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There’s Still More to Be Done to Help Afghans

Let’s start with a law that would give security to Afghans in the U.S. and reduce the backlog of asylum applications.
by Jim Swift
May 12, 2022
There’s Still More to Be Done to Help Afghans
An Afghan refugee waits in line for personal hygiene products inside a distribution and donation center at Liberty Village on December 2, 2021 in Joint Base McGuire-Dix-Lakehurst, New Jersey. (Photo by Barbara Davidson-Pool/Getty Images)

While the eyes of the world remain on the war in Ukraine, we should not forget the people suffering in the aftermath of our country’s longest war, the war in Afghanistan. After our hasty withdrawal last year, most Americans agreed that we should help the people of Afghanistan who helped us—especially since the Taliban’s track record of brutality does not suggest a kind fate for allies of America who stayed in the country.

Meanwhile, many of the Afghans who made it into the United States are struggling financially or have been left in a legal limbo.

Last weekend, I drove around the countryside with my family and, while trying to see Virginia’s famous bluebell flowers, ended up at the gates of Camp Upshur, a Marine facility that housed 5,000 Afghan refugees on the massive Quantico Guadalcanal training area. By coincidence, a few hours later I was on an email thread about how we can continue to help those Afghans who risked life and limb to help our troops.

Impressed and humbled by the generosity and heart of Bulwark readers and listeners for their $163k+ in donations to World Central Kitchen to help Ukrainians, I remember the many conversations with readers asking: What can we do to help the refugees from Afghanistan?

Private charity is wonderful, and a great many Americans—including many people in our Bulwark audience—were very generous last year. But what is really most needed now is government action—like the Afghan Adjustment Act that, in various forms, is being considered in Congress. An attempt to attach it to a bill supporting Ukraine failed this week, but its backers say they intend to keep trying.

An “adjustment act” adjusts immigration policy to meet the challenges raised by world events. Adjustment acts were passed after the rise of Castro, after the end of the Vietnam War, and during the Iraq War. The act that has now been informally proposed would provide a pathway to citizenship for Afghans in the United States on a “parole” status. These Afghans, mostly in the country on Special Immigrant Visas or as asylees through the Refugee Admissions Program, would, after being vetted, be allowed to apply for permanent status (a green card) after a year of being here.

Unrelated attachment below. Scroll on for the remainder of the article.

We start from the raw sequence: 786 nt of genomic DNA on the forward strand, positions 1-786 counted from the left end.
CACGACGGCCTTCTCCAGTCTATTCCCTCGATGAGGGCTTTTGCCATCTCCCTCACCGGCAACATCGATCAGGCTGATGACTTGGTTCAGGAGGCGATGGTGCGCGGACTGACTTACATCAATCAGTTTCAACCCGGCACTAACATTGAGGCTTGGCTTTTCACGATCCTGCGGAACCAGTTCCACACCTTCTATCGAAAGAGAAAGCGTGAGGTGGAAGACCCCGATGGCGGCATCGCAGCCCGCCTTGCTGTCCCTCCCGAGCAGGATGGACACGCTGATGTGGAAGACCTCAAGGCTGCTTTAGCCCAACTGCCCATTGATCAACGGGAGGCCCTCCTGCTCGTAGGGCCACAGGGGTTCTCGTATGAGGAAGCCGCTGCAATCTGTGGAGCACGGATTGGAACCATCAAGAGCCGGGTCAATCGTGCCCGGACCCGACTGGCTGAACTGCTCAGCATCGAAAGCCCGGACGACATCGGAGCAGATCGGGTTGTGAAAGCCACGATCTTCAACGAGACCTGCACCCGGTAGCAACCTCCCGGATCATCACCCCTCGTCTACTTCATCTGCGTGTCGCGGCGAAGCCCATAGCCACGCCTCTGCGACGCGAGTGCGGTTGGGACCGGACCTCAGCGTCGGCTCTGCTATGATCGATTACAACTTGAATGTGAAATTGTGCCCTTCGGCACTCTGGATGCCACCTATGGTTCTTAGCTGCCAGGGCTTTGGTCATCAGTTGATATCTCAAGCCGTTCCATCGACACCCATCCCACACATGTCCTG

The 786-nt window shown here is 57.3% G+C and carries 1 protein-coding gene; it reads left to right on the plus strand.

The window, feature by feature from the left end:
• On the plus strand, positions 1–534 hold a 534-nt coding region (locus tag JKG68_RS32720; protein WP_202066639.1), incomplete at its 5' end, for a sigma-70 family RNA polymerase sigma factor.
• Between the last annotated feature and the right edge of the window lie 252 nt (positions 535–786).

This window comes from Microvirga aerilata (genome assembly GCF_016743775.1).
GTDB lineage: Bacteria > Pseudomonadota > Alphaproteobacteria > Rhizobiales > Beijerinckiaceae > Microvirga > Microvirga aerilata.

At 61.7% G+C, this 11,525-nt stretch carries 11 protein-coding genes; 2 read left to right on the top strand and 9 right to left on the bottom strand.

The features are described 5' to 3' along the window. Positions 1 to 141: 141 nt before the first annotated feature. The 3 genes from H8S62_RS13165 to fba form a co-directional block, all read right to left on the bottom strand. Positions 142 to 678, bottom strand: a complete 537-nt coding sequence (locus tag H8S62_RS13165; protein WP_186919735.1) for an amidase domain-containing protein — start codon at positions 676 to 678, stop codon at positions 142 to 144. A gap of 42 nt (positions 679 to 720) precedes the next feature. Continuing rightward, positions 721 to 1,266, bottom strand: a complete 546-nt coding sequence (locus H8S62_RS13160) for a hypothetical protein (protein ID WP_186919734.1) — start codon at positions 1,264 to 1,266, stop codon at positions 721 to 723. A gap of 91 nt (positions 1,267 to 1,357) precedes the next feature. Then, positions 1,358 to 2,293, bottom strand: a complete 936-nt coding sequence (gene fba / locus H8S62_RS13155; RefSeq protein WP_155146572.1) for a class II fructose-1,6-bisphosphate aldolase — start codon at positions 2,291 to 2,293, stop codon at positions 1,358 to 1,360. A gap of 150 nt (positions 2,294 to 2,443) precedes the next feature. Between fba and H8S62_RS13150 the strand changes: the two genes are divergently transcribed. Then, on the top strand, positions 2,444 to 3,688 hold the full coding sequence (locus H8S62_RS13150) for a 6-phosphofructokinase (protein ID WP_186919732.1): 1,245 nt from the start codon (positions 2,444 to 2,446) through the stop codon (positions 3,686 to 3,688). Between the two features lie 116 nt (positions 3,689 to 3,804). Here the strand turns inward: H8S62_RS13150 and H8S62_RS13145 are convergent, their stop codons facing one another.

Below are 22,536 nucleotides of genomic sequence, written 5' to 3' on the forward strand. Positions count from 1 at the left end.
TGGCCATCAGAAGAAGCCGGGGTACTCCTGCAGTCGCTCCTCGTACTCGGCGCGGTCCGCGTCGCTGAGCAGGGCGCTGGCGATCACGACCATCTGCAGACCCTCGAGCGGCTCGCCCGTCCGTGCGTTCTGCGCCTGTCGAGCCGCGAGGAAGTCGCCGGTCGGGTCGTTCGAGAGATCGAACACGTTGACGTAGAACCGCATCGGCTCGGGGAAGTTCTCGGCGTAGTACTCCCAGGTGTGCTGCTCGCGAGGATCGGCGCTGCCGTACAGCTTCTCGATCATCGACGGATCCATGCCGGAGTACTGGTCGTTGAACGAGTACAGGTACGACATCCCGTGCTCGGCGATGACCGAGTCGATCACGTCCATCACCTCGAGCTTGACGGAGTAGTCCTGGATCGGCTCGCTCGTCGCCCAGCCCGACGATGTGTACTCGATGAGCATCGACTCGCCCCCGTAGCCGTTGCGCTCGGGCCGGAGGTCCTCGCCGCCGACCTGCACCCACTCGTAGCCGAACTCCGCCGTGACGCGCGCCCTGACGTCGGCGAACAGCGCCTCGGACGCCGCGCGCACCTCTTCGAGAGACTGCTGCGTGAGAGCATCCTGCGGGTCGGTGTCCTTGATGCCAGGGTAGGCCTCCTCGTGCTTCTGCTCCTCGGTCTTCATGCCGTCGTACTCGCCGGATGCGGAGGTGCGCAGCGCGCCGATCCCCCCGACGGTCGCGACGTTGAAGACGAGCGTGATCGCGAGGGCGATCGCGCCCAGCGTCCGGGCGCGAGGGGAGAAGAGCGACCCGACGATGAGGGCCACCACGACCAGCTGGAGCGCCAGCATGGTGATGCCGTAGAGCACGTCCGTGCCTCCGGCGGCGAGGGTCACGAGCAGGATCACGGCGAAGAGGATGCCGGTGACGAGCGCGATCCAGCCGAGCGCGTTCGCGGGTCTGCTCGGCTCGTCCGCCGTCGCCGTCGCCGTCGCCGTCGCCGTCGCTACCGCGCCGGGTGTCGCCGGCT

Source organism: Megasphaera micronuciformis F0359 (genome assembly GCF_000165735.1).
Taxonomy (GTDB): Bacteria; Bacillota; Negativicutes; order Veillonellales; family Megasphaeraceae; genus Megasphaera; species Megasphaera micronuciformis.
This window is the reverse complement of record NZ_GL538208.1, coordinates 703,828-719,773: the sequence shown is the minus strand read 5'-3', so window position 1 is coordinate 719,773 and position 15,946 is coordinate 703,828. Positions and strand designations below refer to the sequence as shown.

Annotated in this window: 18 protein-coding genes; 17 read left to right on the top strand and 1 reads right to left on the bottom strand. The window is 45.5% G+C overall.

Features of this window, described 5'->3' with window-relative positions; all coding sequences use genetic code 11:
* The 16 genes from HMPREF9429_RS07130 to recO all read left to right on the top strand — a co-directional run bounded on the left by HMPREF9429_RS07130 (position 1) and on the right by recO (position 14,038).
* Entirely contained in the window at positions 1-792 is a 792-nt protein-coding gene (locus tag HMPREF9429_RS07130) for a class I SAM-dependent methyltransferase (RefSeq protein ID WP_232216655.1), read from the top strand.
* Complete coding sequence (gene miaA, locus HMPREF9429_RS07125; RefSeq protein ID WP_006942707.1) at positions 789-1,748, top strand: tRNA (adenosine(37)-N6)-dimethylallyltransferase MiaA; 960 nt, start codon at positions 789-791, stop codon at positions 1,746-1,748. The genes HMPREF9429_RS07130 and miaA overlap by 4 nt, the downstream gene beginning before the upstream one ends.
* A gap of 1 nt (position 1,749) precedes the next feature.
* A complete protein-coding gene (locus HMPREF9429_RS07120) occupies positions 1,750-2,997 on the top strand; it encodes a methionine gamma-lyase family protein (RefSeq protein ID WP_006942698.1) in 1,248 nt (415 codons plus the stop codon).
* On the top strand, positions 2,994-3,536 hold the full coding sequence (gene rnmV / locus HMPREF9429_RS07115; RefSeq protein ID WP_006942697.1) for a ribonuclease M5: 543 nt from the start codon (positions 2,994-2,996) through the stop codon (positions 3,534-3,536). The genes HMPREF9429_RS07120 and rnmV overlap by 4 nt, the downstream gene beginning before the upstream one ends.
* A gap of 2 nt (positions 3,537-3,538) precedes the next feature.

Passage of such an adjustment act would not only give some sense of security to Afghans already here but would help ease the backlog of Afghans desperate to come. Some 18,000 cases of SIV applicants are awaiting decisions, and the asylum backlog is nearing two million cases.

When we have an influx of asylees or immigrants under visas from a wartorn country, we typically don’t ramp up the resources we need even just to process the cases adequately. Meaning that people who do make it into the country can lose their jobs and/or be deported.

But deported to where? In this case, perhaps back to Afghanistan or to a neighboring country . . . or any country that would take them. While our immigration system isn’t very flexible, our employment-verification and deportation programs are indeed flexible.

Jim Gaffigan has a joke about immigrants to America working at Subway who used to be the attorney general in their homeland. This isn’t far from reality: Afghanistan’s last pre-Taliban finance minister, a Fulbright Scholar, lives near me now and is driving an Uber to make ends meet.

Now that the effort to attach an Afghan Adjustment Act to the Ukraine bill has failed, the question becomes whether some other approach might work—and more to the point, whether there are enough votes in the Senate. That’s unclear, although it’s conceivable that enough Republicans—Pat Toomey, Rob Portman, Susan Collins, Lisa Murkowski, Richard Burr, Roy Blunt, Richard Shelby, among others—could be persuaded to join Democrats in passing such a measure.

And what can you, as a citizen, do to help make the Afghan Adjustment Act a reality? You can call your representative and your two senators. They are the only members of Congress who really care about what you think, because you can vote for or against them—so it’s not worth calling other congressional offices.

Unless you are a veteran, in which case you should pretty much call every Republican you can. Tell them your story. Do you have connections? Use those. And if you served in Afghanistan, tell every 25-year-old staff assistant in the Senate or House about the Afghans their age (or younger) who helped you get back to the United States.

These junior staffers will write a memo telling their boss about their calls. Get on that memo. Tell your story. And if your elected official is on the ballot this fall? Go to one of their events and ask them in person. Have somebody record it. Let’s see what we can do to pressure congressional Republicans to do the right thing.

Jim Swift

Jim Swift is a senior editor at The Bulwark.